Are the holidays safe to have in person during COVID-19?

“The United States has surpassed yet another devastating milestone in the ongoing COVID-19 pandemic: 250,000 Americans have now died from the disease,” NPR reported on Nov. 18, 2020.

COVID-19 cases are soaring, leading many states including Oregon to put restrictions back in place. However, the holidays are right around the corner; are people going to gather to celebrate this year? As Thanksgiving quickly approaches, people cannot help but have this on their minds.

The holidays are times to celebrate with friends and family—to be happy, grateful and enjoy the little things. Yet, this year is quite different. Right now, it is dangerous to celebrate the normal way. Gathering outside your bubble of people increases the likelihood of getting and spreading COVID-19. Masks will not be worn, people will be within 6 feet of each other and cleaning procedures will be forgotten. Spreading this virus does not just endanger you or the people around you, but strangers as well.

It’s true COVID-19 apparently does not seem to harm younger people as much, but what about the parents? The grandparents? What about the immune-compromised? For these groups of people, this virus is fatal. Furthermore, with it spreading quickly, many hospitals will not allow loved ones to visit or even say goodbye in dire situations. Seeing cousins or grandparents is a highly anticipated event each year, but at what cost? Gathering in person for the holidays puts the ones you love the most at risk.

It is not just you or your loved ones in danger of possible holiday gatherings—total strangers, communities and the whole country could be impacted. COVID-19 spreads rapidly from person to person, often before someone even realizes they’re sick. Choosing to celebrate with others in person can quickly spread the virus to the whole community. Maybe one family will not be affected at all, while other families could be destroyed. It impacts the whole community. The more people that get sick, the more restrictions are put in place. People lose their jobs, childcare, education and essential services. Each day, there are more and more deaths across the U.S. Just one gathering could spread the virus to hundreds. Right now, there are not enough resources to track and make sure everyone quarantines. Maybe the whole country will not be wiped out, but people will suffer. People need income, jobs, safe medical care, education and food. This all becomes scarce when the country shuts down or gets sick. Millions of people travel and gather for holidays and this year that can spell disaster for everyone.

Gathering in person this holiday season is not just dangerous, but selfish as well. People are dying and being hospitalized all the time. In addition, first responders and doctors suffer just as much as the infected do. Sick people need medicine, care and ventilators in some cases. All of this is provided by doctors in hospitals. Many places around the country are running out of space to take care of people or provide tests. It’s running medical staff thin. Not to mention, there are tons of people that need care that do not have COVID-19. Just because there is a pandemic does not mean EMTs, firefighters, police, scientists and doctors do not have to answer other calls for help as well. These people are putting their lives, sanity and families on the line to save others. The more Americans who disregard warnings and gather in person, the more harm done to the medical heroes we need the most right now. There will not be an end to this pandemic without the medical world.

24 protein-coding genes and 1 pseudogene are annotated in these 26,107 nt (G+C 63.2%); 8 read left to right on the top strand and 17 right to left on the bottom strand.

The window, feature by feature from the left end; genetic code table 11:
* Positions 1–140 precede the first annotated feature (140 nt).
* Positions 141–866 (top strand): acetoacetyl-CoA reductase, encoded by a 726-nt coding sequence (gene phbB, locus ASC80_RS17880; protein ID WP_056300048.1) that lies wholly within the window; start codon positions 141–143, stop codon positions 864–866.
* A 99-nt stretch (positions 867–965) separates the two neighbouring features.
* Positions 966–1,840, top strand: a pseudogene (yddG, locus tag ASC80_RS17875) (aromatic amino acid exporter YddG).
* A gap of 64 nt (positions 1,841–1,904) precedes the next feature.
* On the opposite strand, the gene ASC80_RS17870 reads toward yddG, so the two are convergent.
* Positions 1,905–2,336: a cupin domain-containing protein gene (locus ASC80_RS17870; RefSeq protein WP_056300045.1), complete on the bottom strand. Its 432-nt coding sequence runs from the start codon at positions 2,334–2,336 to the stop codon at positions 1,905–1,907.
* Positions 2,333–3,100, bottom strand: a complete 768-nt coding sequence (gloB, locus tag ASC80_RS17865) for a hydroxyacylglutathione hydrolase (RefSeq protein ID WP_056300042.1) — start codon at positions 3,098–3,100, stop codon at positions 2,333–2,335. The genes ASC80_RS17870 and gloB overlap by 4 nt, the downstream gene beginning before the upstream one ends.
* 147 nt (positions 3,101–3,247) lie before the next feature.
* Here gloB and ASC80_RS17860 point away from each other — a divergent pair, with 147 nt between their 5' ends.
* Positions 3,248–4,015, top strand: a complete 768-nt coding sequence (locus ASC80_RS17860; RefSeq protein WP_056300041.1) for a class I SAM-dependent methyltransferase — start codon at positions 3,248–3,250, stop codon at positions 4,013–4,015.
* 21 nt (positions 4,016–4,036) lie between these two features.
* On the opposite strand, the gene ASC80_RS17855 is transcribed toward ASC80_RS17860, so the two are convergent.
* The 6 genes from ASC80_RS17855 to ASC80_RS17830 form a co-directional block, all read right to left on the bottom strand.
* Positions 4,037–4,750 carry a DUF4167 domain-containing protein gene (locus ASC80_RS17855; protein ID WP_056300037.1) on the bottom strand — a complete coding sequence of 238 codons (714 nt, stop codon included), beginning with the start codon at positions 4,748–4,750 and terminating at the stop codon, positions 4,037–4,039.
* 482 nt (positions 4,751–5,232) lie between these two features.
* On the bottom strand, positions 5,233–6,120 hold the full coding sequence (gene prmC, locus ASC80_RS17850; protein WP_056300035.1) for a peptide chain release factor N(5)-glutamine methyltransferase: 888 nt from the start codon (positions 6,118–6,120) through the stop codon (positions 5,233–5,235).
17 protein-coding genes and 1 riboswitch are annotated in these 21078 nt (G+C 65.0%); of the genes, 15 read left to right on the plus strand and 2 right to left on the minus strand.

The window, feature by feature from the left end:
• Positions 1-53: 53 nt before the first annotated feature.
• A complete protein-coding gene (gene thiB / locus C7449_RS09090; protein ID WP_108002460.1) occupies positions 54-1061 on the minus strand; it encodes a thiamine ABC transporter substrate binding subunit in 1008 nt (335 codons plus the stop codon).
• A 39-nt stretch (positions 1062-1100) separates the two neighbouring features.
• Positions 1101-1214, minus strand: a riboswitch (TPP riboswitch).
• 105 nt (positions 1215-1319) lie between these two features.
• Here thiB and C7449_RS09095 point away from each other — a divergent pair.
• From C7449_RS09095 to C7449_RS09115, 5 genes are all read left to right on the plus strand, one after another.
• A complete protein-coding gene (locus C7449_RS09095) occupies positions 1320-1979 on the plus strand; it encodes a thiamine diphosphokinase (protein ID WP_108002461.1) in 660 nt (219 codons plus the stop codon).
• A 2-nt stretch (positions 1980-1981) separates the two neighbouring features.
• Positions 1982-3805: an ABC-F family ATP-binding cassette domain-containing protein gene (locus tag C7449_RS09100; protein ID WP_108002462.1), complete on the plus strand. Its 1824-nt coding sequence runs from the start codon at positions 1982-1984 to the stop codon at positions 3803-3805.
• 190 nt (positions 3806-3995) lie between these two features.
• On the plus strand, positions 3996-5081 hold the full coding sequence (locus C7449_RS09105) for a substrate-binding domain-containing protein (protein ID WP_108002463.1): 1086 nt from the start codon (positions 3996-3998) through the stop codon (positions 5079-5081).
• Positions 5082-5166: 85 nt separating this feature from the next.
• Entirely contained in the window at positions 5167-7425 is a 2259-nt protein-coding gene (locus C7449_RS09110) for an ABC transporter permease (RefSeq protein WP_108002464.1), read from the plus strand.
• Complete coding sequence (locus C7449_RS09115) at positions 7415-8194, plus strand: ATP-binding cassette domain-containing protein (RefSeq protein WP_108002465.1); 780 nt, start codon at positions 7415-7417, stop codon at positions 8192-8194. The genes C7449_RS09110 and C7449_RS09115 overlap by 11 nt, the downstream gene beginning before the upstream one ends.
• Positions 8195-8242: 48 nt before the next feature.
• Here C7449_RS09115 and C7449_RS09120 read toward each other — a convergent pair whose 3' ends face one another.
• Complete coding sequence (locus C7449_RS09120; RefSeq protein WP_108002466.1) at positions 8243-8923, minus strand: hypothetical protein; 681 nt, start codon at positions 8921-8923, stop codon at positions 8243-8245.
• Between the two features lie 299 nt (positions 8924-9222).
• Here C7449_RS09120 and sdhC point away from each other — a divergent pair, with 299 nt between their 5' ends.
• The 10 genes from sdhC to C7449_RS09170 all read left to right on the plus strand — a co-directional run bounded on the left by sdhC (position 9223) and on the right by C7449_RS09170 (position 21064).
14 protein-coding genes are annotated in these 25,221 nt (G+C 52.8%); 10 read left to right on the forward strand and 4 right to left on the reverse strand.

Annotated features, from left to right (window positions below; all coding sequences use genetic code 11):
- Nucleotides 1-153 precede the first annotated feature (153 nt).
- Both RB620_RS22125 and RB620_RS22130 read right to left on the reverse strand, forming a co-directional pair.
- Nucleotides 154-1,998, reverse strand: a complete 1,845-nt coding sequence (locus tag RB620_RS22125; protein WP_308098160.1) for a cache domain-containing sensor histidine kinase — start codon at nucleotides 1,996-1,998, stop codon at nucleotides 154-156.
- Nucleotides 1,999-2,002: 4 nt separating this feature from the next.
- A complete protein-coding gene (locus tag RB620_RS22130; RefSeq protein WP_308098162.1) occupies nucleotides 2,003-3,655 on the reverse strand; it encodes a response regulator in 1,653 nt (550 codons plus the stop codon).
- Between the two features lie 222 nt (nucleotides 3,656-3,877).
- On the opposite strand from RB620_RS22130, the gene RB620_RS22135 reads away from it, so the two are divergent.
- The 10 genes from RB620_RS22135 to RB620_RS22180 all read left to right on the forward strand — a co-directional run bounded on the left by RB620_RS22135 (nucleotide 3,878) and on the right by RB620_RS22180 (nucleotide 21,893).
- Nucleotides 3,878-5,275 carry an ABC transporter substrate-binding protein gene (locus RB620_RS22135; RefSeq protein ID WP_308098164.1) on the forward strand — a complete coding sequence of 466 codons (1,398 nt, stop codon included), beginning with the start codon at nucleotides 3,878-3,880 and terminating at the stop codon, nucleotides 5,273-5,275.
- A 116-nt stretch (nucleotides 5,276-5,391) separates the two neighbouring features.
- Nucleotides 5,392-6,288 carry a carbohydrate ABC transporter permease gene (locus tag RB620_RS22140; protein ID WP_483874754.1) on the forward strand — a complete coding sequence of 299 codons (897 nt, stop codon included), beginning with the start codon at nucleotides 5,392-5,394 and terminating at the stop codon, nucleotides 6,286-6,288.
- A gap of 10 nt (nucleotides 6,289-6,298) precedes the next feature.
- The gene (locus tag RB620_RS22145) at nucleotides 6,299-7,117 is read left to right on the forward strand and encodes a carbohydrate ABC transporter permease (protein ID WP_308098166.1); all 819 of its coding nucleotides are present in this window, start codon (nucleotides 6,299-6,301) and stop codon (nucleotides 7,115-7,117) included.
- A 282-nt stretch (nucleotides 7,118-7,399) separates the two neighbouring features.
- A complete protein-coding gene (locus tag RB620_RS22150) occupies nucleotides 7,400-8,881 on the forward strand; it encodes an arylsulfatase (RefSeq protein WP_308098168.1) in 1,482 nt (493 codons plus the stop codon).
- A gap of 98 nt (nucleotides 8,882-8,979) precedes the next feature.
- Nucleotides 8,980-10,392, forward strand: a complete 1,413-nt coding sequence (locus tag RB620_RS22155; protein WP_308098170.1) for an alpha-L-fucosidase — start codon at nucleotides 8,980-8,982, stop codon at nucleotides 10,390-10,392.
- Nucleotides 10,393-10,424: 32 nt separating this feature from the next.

Despite the dangers, not having normalcy is hard. Families have traditions and people have others they miss. The holidays are for being together sharing hugs, laughs and memories. Just because it is not safe to meet in person does not mean those things cannot be felt this year. Celebrations can be held with people you interact with every day. Maybe that is not the people you normally gather with during the holidays, but you can still experience togetherness and joy. In addition, there are tons of great technologies made to connect people. You can still see grandparents through Skype, cousins over Zoom, siblings/parents with Google Meet and friends through FaceTime. It’s sad many people will not be in the same room as each other, but there are other ways to connect and even see each other. Being virtual is not the same, but isn’t it better to protect people? Isn’t it better to help end the spread?

This year has been difficult and having to interact with loved ones over technology all the time does not help, but it will not last forever. If Americans wear masks, social distance, clean like crazy and not celebrate in person, the pandemic will be over quicker. There are scientists, researchers and doctors working around the clock to create a vaccine and new treatments for COVID-19. Again, this will not last forever. If individuals meet virtually for the holidays instead of in person, there is a chance next year all the holidays will be normal.

As always, there is still so much to be thankful for even during these difficult times.